Keywords: Animal Dung Based Biogas Digester, Dome type Biogas Plant, Nepal

Govind Raj Pokharel and Arjun Bahadur Chettri View PDF  29-33
Reduction of Microbial Contamination in Drinking Water using Flocculant Settling
Abstract

Pakistan is subjected to rapid water shortage due to different social and environmental problems. Moreover, the drinking water is being contaminated at an alarming rate that is mostly due to the discharge of untreated domestic and industrial effluent and agricultural run-off. Therefore, this study was designed to evaluate the water quality problems of the subject area and to determine a cost effective treatment tech¬nique. The main objective was to determine the removal efficiency of microbial contamination using floccu¬lant settling. The main pollutants identified by conducting water quality tests are arsenic, fluoride, nitrates and microbial contamination. The maximum concentration of arsenic, fluoride, nitrates and microbial con¬tamination were observed as 12ppb, 2.2mg/L, 26mg/L and 84 colonies/100mL, respectively. During discrete settling tests performed in a 12cft column, it was noticed that the removal of microbial contamination corre¬sponding to a detention time of 225min is 26.7% only. While working on different coagulants, it was observed that the optimum alum, lime and magnesium dosage for the removal of microbial contamination is 31.5mg/L, 10.5mg/L and 27mg/L respectively. The final re-sults of the study suggest that the use of lime as a coagulant to improve the quality of water in terms of microbial contamination is an effective and reliable technique, both in terms of its treat-ability performance and cost-effectiveness, which was noticed to be 77.7%.

Keywords: Water quality, contamination, pollutants, coagulation, coliform, alum, Pakistan

Arshad Ali, Hashim Nisar Hashmi, Ashfaq Ahmad, Intikhab Ahmad Qureashi View PDF 34-37
Application of HBV Model in Hydrological Studies of Nepali River Basins: A Case Study
Abstract

Ungauged basins are challenges for hydrological study, the key discipline to analyse for planning and the operation of water resources projects. Several river basins have no hydrologic measurements where there is feasibility of promising water resources schemes. This study deals with use of the Hydrologiska Byråns avdeling for Vattenbalans (HBV) hydrological model to generate stream flow time series and other hydrological variables. The model was calibrated successfully in the Sanghutar catchment of the Likhu River of Nepal, and then used to simulate runoff series at the proposed intake site of Likhu HEP, where the gauging station has not been installed. The model can be used to generate runoff of other ungauged catchments which have similar catchment characteristics.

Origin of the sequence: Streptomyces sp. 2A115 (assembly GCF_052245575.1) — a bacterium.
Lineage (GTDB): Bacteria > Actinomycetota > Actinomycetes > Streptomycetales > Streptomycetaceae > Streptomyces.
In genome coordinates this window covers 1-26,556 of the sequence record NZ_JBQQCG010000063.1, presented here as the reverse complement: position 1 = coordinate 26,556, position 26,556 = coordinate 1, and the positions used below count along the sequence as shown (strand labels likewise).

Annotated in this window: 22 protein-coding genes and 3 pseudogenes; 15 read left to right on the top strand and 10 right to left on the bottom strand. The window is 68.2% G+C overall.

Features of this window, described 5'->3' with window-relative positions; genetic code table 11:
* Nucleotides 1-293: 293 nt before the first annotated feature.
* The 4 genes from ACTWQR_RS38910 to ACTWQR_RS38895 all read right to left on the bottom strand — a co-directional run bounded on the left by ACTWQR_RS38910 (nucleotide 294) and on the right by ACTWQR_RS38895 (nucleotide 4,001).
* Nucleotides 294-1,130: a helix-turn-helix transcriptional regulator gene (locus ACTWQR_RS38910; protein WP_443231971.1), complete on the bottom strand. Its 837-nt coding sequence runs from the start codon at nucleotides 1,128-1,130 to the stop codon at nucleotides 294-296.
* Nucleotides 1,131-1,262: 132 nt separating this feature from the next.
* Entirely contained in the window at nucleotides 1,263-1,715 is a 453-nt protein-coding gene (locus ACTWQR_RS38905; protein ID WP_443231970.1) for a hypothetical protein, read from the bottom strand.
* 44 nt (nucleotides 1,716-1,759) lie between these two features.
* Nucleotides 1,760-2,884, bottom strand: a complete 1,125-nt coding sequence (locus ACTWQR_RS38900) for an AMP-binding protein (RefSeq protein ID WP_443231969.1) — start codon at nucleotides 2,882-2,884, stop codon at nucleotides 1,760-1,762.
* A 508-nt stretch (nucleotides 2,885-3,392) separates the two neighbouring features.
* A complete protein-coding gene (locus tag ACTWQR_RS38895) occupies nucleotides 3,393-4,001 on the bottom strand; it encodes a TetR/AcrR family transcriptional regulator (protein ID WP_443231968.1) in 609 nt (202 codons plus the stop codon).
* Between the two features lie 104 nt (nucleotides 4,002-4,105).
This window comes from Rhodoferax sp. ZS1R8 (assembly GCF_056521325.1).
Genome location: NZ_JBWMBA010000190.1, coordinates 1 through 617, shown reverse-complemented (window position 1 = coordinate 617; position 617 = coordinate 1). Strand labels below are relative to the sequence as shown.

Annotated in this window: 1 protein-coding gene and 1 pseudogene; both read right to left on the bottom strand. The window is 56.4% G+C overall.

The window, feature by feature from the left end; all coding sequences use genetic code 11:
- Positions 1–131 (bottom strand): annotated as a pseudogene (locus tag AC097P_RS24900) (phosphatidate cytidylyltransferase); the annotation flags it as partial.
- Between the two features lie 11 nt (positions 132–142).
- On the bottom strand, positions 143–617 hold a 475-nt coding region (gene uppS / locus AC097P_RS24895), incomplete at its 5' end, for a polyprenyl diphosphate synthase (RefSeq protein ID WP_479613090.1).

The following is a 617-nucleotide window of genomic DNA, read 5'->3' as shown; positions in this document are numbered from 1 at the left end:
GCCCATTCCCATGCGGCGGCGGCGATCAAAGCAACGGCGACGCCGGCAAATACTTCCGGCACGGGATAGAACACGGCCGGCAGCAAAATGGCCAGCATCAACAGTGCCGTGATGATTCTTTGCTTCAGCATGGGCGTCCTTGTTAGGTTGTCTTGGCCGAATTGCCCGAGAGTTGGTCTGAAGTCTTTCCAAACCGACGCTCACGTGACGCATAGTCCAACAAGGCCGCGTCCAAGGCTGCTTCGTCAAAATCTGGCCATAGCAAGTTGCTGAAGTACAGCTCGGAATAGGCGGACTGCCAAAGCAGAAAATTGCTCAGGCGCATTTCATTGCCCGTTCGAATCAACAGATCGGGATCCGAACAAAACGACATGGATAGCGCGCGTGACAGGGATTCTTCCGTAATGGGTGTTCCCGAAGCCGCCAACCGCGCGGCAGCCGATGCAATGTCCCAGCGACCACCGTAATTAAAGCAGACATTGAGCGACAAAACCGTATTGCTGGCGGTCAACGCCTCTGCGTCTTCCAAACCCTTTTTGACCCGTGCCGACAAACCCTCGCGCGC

Keywords: Hydrological study, ungauged catchments, HBV model, runoff time series, Likhu river basin, Nepal

Subarna Shrestha and Knut Alfredsen View PDF  38-43
Impacts of Industrial Effluent on River Kabul
Abstract

The disposal of untreated industrial effluent into receiving water courses has become a major en-vironmental challenge being faced by most of the developing countries. The high-strength and toxic wastes are responsible for a variety of water-borne diseases. In Pakistan numerous industrial units that dispose their effluent directly into receiving stream without any treatment. This study was, therefor designed to assess the wastewater characteristics of some major industrial units in the surrounding area of River Kabul, which is one of the most significant resources of water in the north region of the country.
The main objectives of this study were to evaluate the wastewater characteristics of some major industrial units in terms of BOD (Biochemical Oxygen Demand), COD (Chemical Oxygen Demand), and TSS (Total Suspend¬ed Solids) etc. For this purpose, various representative samples were collected from the major industrial units like sugar, paper, ghee (Butter) and textile mills, and were analyzed using standard laboratory techniques. The results indicates that the BOD of sugar, paper, ghee (butter) and textile mills is in the range of 2235mg/L, 1150mg/L, 844mg/L and 745mg/L, respectively. Whereas, the COD of sugar, paper, ghee and textile mills was noticed to be 3945mg/L 2045mg/L, 2240mg/L and 1244mg/L respectively. Owing to the disposal of such high-strength wastes water without treatment, a remarkable increase in the TSS from 96 to 382mg/L, and decrease in DO (Dissolved Oxygen) concentration from 8.8 to 6.7mg/L of River Kabul was observed.
The results of this study suggest that all the wastewater coming from the industrial sources should be properly treated as an integral part of their production before their final disposal into River Kabul to secure its natural water quality.